FAQ Genetic conditions
Our genetic material, or DNA, is organised into 46 packages called chromosomes. Large changes that cause gains or losses of whole chromosomes are referred to as chromosomal conditions. The most common chromosomal cause of intellectual disability in children and adults is Down syndrome (trisomy 21).
No. Some conditions are caused by a genetic change within the egg or sperm for the first time without being present in either parent. These are called sporadic conditions.
Sometimes the changes causing chromosomal or genetic conditions are present in the DNA of one or both parents and can be passed on to a baby via the egg or sperm. When a change is passed on to a baby by a parent, the condition is said to be inherited.
The principle of screening is to offer a safe, accessible test to identify women with an increased chance of having a baby affected by a chromosomal or genetic condition. Women with an increased chance are offered genetic counselling and follow up diagnostic testing with amniocentesis or CVS. It is very important to understand that a screening test does not tell you for certain if your baby has the condition, only if there is an increased chance. Screening tests may also miss some babies that have the condition. Your doctor or midwife should explain the results of your screening test to you and refer you to a genetic counsellor if required.
The most common chromosomal cause of birth defects and intellectual disability in children and adults is Down syndrome (trisomy 21). Down syndrome has been the major focus of prenatal screening because it is common (occurs in about 1 in 400 pregnancies) and because it has effects on health and learning. Other chromosomal conditions that are commonly screened for include Edwards syndrome (trisomy 18) and
Patau syndrome (trisomy 13). Trisomy 18 and trisomy 13 are more severe conditions than Down Syndrome and are associated with a high rate of pregnancy loss or death in infancy. For more information, see the resources below.
An amniocentesis is a medical procedure that samples a small amount of the fluid from around the baby using a needle inserted through the woman’s abdomen. The most common reason for having an amniocentesis is to check the health of the baby. Women may choose to have an amniocentesis if there is a concern that the baby may have Down syndrome or another chromosome condition. This concern could be due to an abnormal finding on ultrasound, or due to a result of a prior screening test. Sometimes a woman may have an amniocentesis to test the baby for other conditions such as an inherited disease or an infection.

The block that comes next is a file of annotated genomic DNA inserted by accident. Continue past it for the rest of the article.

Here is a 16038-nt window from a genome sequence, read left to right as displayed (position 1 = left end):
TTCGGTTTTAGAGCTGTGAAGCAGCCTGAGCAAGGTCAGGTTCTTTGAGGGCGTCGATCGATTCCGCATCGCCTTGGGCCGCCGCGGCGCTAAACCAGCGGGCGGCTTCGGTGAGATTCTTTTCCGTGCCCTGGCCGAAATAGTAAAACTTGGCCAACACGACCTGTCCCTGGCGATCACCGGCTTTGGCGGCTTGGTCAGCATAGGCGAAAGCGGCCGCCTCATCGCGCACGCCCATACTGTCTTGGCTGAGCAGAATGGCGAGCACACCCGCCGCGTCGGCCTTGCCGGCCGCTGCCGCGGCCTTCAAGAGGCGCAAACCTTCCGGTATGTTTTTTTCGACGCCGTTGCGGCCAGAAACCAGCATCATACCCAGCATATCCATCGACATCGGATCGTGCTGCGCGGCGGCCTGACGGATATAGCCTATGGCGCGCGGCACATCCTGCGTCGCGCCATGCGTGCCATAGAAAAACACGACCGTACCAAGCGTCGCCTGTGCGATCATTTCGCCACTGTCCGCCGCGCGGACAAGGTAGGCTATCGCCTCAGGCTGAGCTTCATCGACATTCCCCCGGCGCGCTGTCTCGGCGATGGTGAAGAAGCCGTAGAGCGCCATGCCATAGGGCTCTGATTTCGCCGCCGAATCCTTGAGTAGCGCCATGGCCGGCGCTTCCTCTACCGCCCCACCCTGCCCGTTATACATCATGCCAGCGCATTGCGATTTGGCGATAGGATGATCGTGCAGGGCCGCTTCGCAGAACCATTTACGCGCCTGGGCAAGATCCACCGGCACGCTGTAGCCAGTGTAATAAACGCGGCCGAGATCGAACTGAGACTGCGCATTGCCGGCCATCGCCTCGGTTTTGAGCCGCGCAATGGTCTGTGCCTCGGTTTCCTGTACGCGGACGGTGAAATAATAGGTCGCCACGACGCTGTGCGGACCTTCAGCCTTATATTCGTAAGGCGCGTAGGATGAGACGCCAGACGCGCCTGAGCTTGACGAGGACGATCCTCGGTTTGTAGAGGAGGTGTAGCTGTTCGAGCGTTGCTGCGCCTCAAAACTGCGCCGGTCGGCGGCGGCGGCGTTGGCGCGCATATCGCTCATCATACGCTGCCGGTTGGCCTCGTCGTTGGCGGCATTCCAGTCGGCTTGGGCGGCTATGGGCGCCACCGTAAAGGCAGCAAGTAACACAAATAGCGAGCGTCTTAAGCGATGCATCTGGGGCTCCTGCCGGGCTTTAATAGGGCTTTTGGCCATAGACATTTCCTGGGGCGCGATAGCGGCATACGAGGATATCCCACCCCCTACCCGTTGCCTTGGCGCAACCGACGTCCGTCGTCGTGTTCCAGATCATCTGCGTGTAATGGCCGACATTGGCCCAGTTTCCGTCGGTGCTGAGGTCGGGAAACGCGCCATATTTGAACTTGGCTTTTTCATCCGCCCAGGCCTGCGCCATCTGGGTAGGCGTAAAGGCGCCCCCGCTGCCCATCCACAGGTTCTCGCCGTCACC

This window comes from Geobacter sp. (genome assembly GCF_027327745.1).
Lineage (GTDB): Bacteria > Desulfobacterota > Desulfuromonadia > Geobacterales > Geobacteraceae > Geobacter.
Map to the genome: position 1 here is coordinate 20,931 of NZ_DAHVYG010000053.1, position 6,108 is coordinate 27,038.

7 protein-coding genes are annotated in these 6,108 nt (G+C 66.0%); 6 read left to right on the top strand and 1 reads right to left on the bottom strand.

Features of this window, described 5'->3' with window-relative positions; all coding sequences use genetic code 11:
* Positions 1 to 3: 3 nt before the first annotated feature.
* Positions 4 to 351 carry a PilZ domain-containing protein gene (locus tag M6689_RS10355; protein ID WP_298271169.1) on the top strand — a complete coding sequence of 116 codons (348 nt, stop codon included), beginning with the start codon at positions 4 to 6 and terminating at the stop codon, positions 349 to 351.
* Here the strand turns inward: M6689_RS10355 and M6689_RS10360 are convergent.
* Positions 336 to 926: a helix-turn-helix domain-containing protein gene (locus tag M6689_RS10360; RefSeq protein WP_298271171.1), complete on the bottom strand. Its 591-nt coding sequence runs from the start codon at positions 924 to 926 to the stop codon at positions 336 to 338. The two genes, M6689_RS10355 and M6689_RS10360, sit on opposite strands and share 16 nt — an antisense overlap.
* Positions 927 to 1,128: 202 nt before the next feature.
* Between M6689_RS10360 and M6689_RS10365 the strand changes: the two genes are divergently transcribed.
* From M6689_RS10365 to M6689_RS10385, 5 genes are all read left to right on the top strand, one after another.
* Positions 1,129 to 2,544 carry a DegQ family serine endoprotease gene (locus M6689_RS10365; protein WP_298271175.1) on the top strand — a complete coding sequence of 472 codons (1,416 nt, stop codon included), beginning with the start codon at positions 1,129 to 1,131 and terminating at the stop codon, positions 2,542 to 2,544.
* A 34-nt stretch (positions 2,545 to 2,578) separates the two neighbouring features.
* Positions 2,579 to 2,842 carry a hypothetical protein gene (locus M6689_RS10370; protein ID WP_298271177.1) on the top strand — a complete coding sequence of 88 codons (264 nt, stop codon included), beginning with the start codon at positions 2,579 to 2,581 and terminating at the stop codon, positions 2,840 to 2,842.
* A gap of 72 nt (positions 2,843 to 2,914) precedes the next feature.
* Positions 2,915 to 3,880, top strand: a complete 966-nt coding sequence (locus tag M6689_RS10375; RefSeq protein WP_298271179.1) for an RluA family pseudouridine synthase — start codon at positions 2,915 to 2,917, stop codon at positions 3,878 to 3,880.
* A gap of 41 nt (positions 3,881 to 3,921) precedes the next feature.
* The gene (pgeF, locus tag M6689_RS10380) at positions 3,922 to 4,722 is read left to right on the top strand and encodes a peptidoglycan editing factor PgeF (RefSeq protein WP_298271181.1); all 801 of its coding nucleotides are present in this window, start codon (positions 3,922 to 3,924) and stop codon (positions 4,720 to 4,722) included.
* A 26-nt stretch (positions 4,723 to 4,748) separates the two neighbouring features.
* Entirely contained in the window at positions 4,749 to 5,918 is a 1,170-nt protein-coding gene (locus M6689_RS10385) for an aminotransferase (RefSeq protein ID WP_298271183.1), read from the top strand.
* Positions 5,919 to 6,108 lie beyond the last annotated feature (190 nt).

Amniocentesis is not recommended before 15 weeks gestation. Your doctor should fully explain the reasons for offering an amniocentesis to you and obtain your written consent before performing the procedure.
A CVS (chorionic villus sampling) is a medical procedure performed to sample cells from the placenta during pregnancy. It is usually done with a needle inserted through the woman’s abdomen (transabdominal CVS). Less commonly, a CVS can be performed through the vagina and the neck of the womb (transcervical CVS). The most common reason for having a CVS is for diagnostic testing for Down syndrome or another genetic condition in the pregnancy. A CVS can be performed earlier in pregnancy than amniocentesis (from 11 weeks, compared with 15 weeks for amniocentesis).
There is a small risk that an amniocentesis or CVS may cause a miscarriage. In general, the risk of miscarriage due to a complication from amniocentesis or CVS is less than 1 in 200 (0.5%).
In order to minimise complications, an amniocentesis should not be performed before 15 weeks, and a CVS should not be performed before 11 weeks. Your doctor should also know your blood group and your hepatitis B, hepatitis C and HIV status before performing any invasive procedure during pregnancy.